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Opinion: What works and what needs to improve in Norwalk Public Schools

Norwalk residents have a right to be informed about how their tax dollars are spent by the Board of Education. As members of the Curriculum and Instruction Committee, we believe regular updates of the Committee’s work is a good way to keep residents informed. It’s their money, their Board of Education, and their long-term property values that are at stake.

In our September column, we focused on the expanded high school curriculum, the gifted and talented program, the new science curriculum, and the creation of a task force to examine our world language offerings. This column includes an overview of our October meeting topics.

Middle School Redesign: A few years ago, the board began to address a two-part problem in our middle schools. First, per pupil expenditures at middle schools were higher than per pupil expenditures at high schools. This was unique; it’s usually the other way around. Second, our student test scores, for years, dropped precipitously during middle school – despite the additional funds.

The board adopted a multi-year plan to correct the problem. We are now in phase three of the redesign, which the committee will regularly monitor. Our main concerns at the October committee meeting were to better integrate the remedial math program, called Teach to One, into the overall schedule, and to improve the professional development and coordination among the middle school house leaders. We were pleased to hear that a new program, called Encore, allows middle school students to participate in activities they choose based on their own interests.

Gifted and Talented Data: Last year, the board decided our G&T program needed to be revamped after reviewing state test scores of our academically talented students, which were not nearly as high as expected. The program was redesigned to ensure these students received challenging and imaginative instruction every day. Last month, the committee began monitoring implementation of the new program, which early indicators show is going well.

The board noticed last year that the student demographics of our G&T program did not reflect the demographics of our district; nor did they conform to national and state recommendations. As a result, we have adopted an entirely new method of identification.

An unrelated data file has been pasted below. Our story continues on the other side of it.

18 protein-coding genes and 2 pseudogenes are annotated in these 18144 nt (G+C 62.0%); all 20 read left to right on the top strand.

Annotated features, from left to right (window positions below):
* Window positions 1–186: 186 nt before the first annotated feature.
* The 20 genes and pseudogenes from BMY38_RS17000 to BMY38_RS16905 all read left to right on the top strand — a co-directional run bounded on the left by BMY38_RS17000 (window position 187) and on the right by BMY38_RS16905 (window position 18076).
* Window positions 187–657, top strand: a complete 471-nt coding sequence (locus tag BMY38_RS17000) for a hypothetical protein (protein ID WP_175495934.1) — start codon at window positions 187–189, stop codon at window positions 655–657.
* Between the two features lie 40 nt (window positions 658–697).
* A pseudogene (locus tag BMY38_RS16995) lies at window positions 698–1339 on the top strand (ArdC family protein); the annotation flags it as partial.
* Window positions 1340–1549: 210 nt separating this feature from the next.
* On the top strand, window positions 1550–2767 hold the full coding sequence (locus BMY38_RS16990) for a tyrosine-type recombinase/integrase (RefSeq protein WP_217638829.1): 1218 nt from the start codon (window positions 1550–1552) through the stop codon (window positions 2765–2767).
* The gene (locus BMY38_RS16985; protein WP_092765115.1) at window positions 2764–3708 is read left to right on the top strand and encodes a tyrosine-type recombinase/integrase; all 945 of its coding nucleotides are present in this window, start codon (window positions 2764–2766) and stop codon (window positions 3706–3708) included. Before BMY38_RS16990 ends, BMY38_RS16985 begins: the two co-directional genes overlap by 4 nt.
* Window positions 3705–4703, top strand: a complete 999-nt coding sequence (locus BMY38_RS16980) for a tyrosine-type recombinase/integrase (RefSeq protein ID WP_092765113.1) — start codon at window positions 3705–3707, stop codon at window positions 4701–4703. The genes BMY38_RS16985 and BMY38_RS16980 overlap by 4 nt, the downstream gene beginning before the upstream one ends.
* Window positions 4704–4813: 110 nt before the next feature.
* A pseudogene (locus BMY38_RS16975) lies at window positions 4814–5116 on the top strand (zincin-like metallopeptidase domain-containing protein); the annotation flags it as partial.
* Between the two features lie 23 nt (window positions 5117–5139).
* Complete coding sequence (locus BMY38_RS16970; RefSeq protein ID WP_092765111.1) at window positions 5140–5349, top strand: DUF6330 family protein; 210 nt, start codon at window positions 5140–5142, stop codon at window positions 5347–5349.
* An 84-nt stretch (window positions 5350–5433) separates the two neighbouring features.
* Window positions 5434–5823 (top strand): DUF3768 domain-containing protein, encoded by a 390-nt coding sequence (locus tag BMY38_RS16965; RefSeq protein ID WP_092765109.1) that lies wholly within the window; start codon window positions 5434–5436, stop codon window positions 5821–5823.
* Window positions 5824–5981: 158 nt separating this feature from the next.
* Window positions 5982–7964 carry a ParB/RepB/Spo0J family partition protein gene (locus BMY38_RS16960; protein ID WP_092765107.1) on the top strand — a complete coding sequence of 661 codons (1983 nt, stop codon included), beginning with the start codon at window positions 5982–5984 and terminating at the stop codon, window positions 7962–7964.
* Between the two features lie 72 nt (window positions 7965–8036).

The data from the three schools piloting the new program (Cranbury, Tracey, and Roton) indicate the district has made only slight improvement regarding the diversity of our G&T students; the number of Hispanic students in the program increased. However, 87 students between grades 4-8, who did not qualify for the program under the old method, were retested and met the criteria. We will monitor this problem closely as we review the results of all third graders who were recently tested.

Literacy Instruction: There’s probably nothing more complicated than teaching young people to read, write, listen, speak, and observe. Last year, after reviewing state test scores, the board concluded we needed to improve classroom instruction in reading and writing across the system. We seemed to be missing something, yet could not identify exactly what it was

During the committee meeting, a host of issues emerged, such as the number of times students actually are required to write during the course of a day, including homework; how to ensure students are receiving instruction based on their particular reading levels; the need for classroom teachers and out-of-classroom intervention teachers to better coordinate instruction; how to provide students easy access to books of interest; and the value of interdisciplinary activities, especially at the elementary level. This is a critical issue that will be regularly reviewed by the committee.

Before we adjourned, the committee decided to devise a communication system to prevent already-discussed issues from being forgotten as new issues emerge; a communication system that will keep committee members up-to-speed on the challenges facing the district.